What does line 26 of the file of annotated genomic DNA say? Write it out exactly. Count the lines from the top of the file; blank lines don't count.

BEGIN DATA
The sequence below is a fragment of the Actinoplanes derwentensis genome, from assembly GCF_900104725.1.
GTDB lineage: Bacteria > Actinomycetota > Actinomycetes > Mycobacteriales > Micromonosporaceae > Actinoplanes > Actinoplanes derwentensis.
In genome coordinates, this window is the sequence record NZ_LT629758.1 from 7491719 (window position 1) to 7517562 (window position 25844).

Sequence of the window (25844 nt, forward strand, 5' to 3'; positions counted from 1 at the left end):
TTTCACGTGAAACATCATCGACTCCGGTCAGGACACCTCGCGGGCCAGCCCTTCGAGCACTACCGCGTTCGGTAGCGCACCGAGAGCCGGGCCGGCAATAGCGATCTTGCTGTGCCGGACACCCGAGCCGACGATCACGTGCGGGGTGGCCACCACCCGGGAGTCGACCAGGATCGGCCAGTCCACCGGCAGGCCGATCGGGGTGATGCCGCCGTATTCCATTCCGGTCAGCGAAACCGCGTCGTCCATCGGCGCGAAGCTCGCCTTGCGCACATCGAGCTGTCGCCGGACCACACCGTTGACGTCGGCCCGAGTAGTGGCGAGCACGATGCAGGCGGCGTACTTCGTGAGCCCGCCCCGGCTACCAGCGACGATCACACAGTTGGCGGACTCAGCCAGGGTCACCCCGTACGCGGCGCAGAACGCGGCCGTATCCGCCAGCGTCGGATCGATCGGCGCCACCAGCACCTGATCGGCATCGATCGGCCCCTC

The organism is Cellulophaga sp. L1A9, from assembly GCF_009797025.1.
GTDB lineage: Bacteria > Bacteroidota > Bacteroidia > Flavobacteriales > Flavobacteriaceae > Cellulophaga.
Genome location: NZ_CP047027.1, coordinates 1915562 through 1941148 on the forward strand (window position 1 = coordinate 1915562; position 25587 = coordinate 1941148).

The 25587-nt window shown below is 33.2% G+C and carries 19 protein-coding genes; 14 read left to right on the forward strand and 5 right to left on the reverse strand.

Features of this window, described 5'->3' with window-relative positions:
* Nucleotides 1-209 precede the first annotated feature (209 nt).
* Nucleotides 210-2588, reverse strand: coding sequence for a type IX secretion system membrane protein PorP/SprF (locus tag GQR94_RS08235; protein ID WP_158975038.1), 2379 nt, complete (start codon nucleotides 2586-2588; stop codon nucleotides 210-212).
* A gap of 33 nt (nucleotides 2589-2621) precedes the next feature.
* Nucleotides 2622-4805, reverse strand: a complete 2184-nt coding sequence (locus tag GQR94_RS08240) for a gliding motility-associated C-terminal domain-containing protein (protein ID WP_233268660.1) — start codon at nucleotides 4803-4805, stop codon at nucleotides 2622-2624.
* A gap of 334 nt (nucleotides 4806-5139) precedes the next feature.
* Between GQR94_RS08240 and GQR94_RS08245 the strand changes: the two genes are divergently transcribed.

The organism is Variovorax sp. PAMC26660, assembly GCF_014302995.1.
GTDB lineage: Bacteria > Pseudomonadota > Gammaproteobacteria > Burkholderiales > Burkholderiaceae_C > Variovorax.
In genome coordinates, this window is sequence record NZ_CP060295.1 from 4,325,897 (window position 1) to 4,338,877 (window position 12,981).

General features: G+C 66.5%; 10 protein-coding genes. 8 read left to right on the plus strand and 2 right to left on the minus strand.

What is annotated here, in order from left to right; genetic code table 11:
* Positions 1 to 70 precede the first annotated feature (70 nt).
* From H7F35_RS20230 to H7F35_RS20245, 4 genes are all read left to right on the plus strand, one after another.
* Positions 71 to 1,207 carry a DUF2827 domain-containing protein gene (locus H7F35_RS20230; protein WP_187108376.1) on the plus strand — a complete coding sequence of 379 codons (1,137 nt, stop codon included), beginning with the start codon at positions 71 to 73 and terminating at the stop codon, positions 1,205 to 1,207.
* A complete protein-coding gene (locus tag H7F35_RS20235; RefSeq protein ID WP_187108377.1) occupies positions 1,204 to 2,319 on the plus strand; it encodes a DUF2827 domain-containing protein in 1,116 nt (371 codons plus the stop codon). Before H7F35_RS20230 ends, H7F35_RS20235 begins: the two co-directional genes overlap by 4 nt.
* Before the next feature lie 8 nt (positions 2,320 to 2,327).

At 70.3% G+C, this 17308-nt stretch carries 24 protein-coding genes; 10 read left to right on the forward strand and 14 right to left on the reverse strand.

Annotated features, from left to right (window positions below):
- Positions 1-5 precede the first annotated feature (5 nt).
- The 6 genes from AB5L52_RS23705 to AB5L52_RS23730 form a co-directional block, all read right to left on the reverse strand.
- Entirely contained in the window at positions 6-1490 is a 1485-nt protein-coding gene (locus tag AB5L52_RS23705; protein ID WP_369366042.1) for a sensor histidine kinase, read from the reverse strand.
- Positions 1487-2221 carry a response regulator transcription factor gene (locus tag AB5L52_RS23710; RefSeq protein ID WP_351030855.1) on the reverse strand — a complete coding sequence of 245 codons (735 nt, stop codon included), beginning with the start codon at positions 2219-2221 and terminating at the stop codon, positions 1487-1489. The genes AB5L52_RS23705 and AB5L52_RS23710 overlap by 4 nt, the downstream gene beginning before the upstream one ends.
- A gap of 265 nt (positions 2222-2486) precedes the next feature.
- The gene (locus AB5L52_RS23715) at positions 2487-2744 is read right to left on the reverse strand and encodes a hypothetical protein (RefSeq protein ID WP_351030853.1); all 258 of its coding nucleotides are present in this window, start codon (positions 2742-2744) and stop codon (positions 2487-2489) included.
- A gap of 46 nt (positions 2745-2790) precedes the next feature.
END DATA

* Before the next feature lie 8 nt (positions 2,320 to 2,327).